- The Washington Times - Thursday, February 8, 2007

For NASCAR, this is a year of transition. It remains to be seen whether it also will be a year of growth.

From new broadcasters and adjustments to the year-end Chase for the Cup system to new innovations from Toyota’s “Car of Tomorrow,” the nation’s top racing league is cautiously embracing a series of changes that could presage the future health of the sport.

NASCAR remains the second-most popular spectator sport in America, but those involved in the sport are watching to see whether a few minor tweaks can reverse a rare drop in attendance and ratings last year.

“Our sport just continues to grow and go through many changes,” said Kurt Busch, the Nextel Cup winner in 2004. “No matter what direction [NASCAR officials] take us, all those guys have built this sport to what it is today, and we continue to grow. I’ve been around for seven years now, and it’s incredible just the time I’ve been around, the change.”

NASCAR trails only the NFL in popularity, and its Sunday Nextel Cup events are must viewing for millions of fans. But while television ratings for last year’s season-opening Daytona 500 set a record, viewership for nearly all other races dropped off from 2005. Attendance at many tracks also fell, with only a handful reporting sellouts.

“There are varying opinions on why that is,” said Jon Ackley, an assistant professor of management at Virginia Commonwealth University, who teaches a class on NASCAR’s economics. “From an optimistic standpoint, it’s because NASCAR has seen major growth and every sport that has seen growth hits a plateau before going up or down.”

This offseason NASCAR agreed to modify the Nextel Cup points system to emphasize winning rather than mere consistency. Under the new system, drivers who qualify for the Chase get an automatic 10-point bonus for every race they won during the first 26 events.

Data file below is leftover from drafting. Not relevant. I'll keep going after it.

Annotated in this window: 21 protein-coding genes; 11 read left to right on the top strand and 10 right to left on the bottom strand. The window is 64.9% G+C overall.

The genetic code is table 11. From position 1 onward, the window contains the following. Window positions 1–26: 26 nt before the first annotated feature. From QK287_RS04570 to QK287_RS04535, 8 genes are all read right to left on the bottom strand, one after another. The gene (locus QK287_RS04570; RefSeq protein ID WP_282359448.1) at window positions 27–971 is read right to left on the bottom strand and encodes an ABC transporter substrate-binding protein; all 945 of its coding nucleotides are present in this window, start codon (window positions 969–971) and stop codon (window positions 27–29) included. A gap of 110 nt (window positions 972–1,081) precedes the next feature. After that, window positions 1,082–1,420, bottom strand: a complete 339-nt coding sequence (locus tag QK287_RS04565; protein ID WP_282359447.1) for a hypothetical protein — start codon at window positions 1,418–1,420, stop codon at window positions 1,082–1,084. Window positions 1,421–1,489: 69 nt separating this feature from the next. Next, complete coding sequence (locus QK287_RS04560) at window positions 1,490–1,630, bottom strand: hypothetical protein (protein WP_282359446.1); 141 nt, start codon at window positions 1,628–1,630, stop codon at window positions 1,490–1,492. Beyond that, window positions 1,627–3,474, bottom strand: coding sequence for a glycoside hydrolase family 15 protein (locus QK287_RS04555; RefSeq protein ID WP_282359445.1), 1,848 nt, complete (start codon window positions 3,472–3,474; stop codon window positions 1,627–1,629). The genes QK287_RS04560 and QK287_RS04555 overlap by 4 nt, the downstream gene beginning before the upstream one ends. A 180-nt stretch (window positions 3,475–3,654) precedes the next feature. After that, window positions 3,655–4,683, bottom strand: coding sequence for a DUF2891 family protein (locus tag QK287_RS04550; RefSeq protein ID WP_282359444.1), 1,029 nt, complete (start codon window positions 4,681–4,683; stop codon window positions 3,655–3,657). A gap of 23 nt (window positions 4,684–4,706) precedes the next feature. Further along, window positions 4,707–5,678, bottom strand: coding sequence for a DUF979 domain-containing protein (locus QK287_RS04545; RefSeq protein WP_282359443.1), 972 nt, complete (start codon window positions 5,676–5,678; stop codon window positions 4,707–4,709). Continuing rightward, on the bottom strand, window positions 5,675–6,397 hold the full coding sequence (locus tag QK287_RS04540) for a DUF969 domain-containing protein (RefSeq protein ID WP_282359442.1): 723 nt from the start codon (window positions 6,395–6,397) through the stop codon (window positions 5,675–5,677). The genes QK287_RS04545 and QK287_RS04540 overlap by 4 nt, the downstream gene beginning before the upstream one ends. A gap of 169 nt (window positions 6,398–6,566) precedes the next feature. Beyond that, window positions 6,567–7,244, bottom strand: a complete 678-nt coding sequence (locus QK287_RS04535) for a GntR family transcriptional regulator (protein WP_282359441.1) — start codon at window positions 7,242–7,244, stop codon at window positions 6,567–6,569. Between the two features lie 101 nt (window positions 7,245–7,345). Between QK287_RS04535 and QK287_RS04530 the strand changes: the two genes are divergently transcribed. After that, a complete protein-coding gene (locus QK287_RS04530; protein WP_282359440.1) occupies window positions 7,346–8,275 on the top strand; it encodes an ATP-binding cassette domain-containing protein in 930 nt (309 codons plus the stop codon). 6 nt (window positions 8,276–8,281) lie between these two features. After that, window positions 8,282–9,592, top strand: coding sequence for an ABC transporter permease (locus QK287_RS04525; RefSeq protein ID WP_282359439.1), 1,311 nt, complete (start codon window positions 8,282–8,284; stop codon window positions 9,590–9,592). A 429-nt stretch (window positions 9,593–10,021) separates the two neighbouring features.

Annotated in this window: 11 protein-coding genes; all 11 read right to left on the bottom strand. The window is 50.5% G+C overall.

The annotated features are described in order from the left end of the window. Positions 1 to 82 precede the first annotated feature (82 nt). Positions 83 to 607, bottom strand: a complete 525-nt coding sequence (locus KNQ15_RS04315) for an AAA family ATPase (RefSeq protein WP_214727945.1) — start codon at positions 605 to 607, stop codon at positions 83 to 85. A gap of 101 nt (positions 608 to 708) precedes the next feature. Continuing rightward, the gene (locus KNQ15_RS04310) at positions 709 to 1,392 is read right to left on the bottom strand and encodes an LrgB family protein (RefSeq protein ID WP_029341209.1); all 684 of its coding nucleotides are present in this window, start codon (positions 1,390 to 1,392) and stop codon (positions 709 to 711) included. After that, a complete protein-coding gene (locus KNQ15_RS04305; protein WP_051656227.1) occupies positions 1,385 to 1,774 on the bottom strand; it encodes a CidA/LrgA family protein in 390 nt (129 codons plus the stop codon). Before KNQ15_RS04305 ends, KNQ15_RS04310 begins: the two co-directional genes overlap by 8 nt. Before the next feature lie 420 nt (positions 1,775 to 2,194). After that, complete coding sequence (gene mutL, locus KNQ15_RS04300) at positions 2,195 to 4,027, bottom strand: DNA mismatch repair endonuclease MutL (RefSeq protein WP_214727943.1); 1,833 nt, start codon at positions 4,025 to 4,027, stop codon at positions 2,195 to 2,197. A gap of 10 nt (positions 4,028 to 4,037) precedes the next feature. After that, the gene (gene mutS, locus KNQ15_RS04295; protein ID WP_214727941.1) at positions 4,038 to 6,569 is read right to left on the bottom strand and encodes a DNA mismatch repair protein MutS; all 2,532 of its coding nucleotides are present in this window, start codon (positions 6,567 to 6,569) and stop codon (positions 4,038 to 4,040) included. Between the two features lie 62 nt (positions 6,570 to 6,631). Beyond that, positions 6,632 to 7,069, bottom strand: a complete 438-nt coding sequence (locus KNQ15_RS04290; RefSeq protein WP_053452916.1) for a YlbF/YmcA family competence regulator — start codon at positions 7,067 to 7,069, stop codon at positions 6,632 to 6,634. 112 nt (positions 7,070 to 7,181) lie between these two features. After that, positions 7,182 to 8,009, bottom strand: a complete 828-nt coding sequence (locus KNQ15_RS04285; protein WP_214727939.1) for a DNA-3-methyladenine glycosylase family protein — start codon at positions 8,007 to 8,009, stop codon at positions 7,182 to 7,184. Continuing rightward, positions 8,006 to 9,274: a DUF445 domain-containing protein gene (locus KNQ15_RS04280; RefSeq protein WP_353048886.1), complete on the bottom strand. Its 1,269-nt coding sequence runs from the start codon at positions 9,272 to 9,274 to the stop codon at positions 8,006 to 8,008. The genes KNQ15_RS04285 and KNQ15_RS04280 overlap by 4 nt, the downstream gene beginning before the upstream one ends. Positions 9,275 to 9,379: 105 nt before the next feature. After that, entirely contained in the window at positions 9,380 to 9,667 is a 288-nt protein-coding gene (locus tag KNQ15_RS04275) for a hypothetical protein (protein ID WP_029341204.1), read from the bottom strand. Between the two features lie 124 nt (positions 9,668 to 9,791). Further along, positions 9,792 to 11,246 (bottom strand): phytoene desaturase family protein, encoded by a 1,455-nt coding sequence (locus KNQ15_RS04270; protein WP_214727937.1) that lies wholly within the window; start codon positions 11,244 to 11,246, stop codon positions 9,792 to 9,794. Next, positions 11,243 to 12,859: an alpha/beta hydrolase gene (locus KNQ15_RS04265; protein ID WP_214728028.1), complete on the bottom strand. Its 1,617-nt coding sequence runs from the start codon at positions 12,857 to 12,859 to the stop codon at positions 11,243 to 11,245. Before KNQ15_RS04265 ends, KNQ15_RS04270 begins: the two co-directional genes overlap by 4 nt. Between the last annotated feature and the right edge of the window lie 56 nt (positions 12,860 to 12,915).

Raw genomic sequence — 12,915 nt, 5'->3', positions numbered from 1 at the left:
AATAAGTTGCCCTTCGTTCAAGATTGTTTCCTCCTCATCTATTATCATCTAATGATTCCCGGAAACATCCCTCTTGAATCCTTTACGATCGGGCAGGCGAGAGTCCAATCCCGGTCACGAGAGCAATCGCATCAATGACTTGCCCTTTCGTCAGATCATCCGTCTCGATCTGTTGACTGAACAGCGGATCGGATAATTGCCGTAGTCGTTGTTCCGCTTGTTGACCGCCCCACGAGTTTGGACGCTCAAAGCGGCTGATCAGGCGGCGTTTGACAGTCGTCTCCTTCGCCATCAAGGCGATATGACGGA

“I’ll guarantee you we’ll go harder for those wins because now all you’re racing for is 10-point bonuses to start the playoffs with,” driver Carl Edwards said. “You’ll be hard-pressed to find anybody in the garage who isn’t going for wins.”

While the goal of the sport — winning — is unlikely to change anytime soon, the equipment used by drivers might. At least four drivers at the upcoming Daytona 500 will be driving cars built by Toyota, which is entering the NASCAR scene for the first time. The arrival of the Japanese automaker already has irritated some fans loyal to Ford, Chevrolet or Dodge.

Meanwhile, NASCAR this year will introduce the so-called “Car of Tomorrow” at 16 Nextel Cup events this year. The car, developed after more than five years of design work, has been hailed by NASCAR as safer and less expensive for drivers and teams. Its universal design will work with any car manufacturer, and is expected to reduce the chances of teams tweaking the car to gain an edge before a race.

“The car will be ultimately safer, and it should have no long-term ill-effect on the racing as we’ve known it with the car of today,” NASCAR team owner Jack Roush said. “I believe the car will be easier for NASCAR to police. The impact of the manufacturers and their contrivance and the team’s contrivance to exact an advantage for themselves — those prospects will be limited based on what they’ve done.”

The impact of any of these changes won’t immediately be known. But for the sport to grow, observers said the league must continue recent efforts to lure fans from outside its traditional base.

The sport has millions of loyal fans in the South, and is now eyeing more northern, urban areas. NASCAR’s Busch Series moved a race from Martinsville, Va., to Montreal this year. Seattle, Portland and New York also have been mentioned as potential new homes for NASCAR races.

NASCAR also expects to see a big boost in Hispanic interest as Juan Pablo Montoya, a former top Formula 1 driver, joins the Nextel Cup circuit as a member of the Chip Ganassi team.

“Montoya’s obviously a great way to move the meter on the Hispanic market,” said John Skipper, executive vice president for content with ESPN.

ESPN’s return to NASCAR coverage (it last held the rights in 2001) may be the change most noticeable to viewers. While Fox will continue to show the Daytona 500 and the first 12 races of the Nextel Cup, ESPN and sister network ABC will broadcast the final races on the circuit, including all of those in the Chase for the Cup. ESPN also will show every Busch Series race. Network executives said ESPN’s multiple platforms can immerse fans into NASCAR more easily than other networks.

“A lot has changed at ESPN since we did our last race,” Skipper said. “At this point we no longer think of the races as a three-hour event; we think of the races as an opportunity for us to establish ESPN as the 24/7 home of the NASCAR fan.”

As to whether NASCAR has peaked in popularity, Skipper said, “We continue to think there’s a lot of growth in NASCAR. We think it’s a growth property.”

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